A Short-Term Win for Dems, but What About 2006?
Blessed are the dealmakers, for they shall inherit the Senate. If that doesn't sound quite biblical to you, you are not alone. Since the dramatic, last-minute bipartisan deal on Monday night, May 23, involving seven senators from each side of the aisle, to avoid a "nuclear option" showdown over Democratic intentions to ﬁlibuster seven of Bush's hard-right judicial nominees, the Christian right has not exactly been turning the other cheek.
Head theocrat James Dobson from Focus on the Family, who has been pulling Senate Majority Leader Bill Frist's marionette strings for months, issued a statement on Monday night in which he fulminated against "the complete bailout and betrayal by a cabal of Republicans." Gary Bauer, wing-nut presidential candidate in 2000, declared the deal a "sellout." The right-wing blogosphere is foaming at the mouth over the "seven Republican senators who have betrayed their party, their country, and the Constitution."
Any deal that pisses those people off can't be all bad. And this deal isn't, at least for those who believe keeping reactionary judges off the U.S. Supreme Court is the most important priority. But if winning the 2006 elections is the top priority, then Democrats may have been better off letting Republican zealots hungry for absolute power run roughshod over the deliberative traditions of the Senate.
If you haven't been following closely, the key elements of the deal are these: Three of Bush's nominees-Janice Rogers Brown, Priscilla Owen, and William Pryor-will get up or down votes in the Senate. All three, who are arguably the most far out of Bush's nominees, will likely be approved, though Senator Lindsey Graham of South Carolina, one of the Republican dealmakers, hinted last night that one of them lacks the votes to win approval in the full Senate. That's what the Republicans get. Democrats get to kill the nominations of four other judges, and they preserve the option of using the ﬁlibuster under "extraordinary" circumstances, i.e., if Bush, as expected, attempts to nominate a Dobsonite wacko to the U.S. Supreme Court.
While we will never know for sure, it was likely that if the hypocritical, sanctimonious Frist, who once upon a time thought it was perfectly constitutional to ﬁlibuster a controversial Clinton judicial nominee, pulled the trigger on the nuclear option, he would have won, thus bolstering his stature with the Christian right. Now the former heart surgeon, who is so enamored of his medical skills that he felt comfortable offering an upbeat diagnosis for Terri Schiavo based on a few snippets of videotape, is a big loser, his presidential ambitions slipping into a persistent vegetative state. It's bad news for Senator George Allen too. The Virginia Republican also harbors presidential ambitions, and pushed for the end of the ﬁlibuster. Rumor is that Senator John Warner, Virginia's senior senator who helped engineer the deal, wanted to undercut his colleague's White House chances.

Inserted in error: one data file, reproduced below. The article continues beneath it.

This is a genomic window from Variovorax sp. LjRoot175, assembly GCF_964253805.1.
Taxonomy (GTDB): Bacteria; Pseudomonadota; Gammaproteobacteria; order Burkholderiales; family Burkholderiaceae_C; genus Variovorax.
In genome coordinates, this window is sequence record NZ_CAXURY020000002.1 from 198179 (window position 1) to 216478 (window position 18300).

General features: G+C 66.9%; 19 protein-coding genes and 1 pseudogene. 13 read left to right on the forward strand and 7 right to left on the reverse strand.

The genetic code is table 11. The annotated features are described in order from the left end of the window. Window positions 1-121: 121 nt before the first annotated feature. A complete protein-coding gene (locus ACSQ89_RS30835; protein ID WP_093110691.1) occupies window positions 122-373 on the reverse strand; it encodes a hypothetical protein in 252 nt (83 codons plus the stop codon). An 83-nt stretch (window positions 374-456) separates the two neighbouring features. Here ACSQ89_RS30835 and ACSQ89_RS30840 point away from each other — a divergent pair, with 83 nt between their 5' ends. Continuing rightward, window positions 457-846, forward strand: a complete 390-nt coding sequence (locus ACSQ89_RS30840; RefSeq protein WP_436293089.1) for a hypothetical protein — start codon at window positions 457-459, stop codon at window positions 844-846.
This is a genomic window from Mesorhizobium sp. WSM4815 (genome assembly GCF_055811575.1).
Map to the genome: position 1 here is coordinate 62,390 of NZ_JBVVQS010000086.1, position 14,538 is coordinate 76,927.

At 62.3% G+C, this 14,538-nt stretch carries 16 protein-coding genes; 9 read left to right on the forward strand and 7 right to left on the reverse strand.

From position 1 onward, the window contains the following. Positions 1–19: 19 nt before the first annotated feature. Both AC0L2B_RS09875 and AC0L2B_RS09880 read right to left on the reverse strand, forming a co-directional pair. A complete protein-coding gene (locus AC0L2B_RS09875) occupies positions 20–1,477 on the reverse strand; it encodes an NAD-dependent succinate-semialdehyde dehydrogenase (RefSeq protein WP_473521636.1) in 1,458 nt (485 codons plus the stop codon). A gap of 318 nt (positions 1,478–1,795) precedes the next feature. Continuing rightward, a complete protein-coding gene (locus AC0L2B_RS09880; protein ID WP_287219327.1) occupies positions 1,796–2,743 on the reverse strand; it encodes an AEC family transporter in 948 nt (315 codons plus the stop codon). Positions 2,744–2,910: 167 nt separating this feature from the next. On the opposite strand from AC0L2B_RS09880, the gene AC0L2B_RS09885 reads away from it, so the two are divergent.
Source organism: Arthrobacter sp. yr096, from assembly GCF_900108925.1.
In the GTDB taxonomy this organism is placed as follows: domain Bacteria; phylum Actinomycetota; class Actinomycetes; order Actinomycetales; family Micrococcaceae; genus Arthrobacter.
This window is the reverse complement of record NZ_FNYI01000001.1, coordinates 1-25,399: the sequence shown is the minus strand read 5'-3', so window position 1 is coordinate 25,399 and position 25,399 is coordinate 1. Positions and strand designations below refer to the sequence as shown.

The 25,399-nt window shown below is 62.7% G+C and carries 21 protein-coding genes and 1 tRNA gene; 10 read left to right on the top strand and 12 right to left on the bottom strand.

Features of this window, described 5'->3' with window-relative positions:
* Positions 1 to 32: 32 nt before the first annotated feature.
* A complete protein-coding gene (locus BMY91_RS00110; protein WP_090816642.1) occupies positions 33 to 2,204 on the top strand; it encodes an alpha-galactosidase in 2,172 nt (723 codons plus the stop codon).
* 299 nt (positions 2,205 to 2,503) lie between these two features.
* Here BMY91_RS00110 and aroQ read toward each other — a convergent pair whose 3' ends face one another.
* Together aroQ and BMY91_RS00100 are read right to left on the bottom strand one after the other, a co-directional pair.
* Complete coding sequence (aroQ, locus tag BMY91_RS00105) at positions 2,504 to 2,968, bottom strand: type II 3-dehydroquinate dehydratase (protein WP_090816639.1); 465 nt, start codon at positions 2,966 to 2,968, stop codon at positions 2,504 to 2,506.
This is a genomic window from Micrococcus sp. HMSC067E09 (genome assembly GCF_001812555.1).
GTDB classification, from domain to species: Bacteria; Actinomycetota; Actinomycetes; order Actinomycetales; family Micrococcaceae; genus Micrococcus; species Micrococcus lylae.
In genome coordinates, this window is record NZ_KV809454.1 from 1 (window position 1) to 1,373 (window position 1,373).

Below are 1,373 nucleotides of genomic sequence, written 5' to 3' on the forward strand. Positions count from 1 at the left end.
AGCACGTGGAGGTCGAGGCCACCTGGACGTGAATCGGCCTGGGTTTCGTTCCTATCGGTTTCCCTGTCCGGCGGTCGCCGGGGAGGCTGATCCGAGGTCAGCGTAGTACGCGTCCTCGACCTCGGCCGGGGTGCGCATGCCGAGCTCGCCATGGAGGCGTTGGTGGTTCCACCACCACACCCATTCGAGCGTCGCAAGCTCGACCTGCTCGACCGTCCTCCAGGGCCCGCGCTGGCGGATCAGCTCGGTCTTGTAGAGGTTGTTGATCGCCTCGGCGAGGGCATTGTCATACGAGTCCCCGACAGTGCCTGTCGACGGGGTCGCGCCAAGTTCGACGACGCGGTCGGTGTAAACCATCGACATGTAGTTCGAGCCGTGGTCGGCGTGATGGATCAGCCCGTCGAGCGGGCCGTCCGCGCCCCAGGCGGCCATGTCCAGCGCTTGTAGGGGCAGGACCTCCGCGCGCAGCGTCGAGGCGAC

(Whatever Warner's motivations, I can attest to the fact that Allen is an idiot. When I met him last year, he immediately launched into a lengthy, pointless, and vaguely offensive soliloquy about how he had once met some other Indian guy who also had a funny name that he couldn't quite remember. I nodded and smiled as the other reporters in the room rolled their eyes.)
Anyway, in the short term, the deal is a win for Democrats. Senate Minority Leader Harry Reid, a devout Mormon-and a Howard Dean buddy-was thrilled. Frist, who has now been exposed as a paper tiger to his fanatical base, was not.
But the downside is that this deal somewhat undermines the overarching case Democrats are building against Republicans, which they will use to run on in the 2006 election. That is the claim that Republicans are arrogant, dangerous ideologues guilty of "abuse of power" (as Dean said last Sunday, May 22, on Meet the Press), a potentially resonant attack that ties together the Schiavo overreach, Tom DeLay's ethical troubles, the attempt to destroy Social Security, and so on. Frist's evisceration of the ﬁlibuster would have ﬁt nicely under that rubric. That there is a lot of truth to this critique is why Dems, despite losing most recent legislative battles, have been winning the public opinion war, and why winning now over judges may, perversely, translate into a loss at the ballot box next year. ■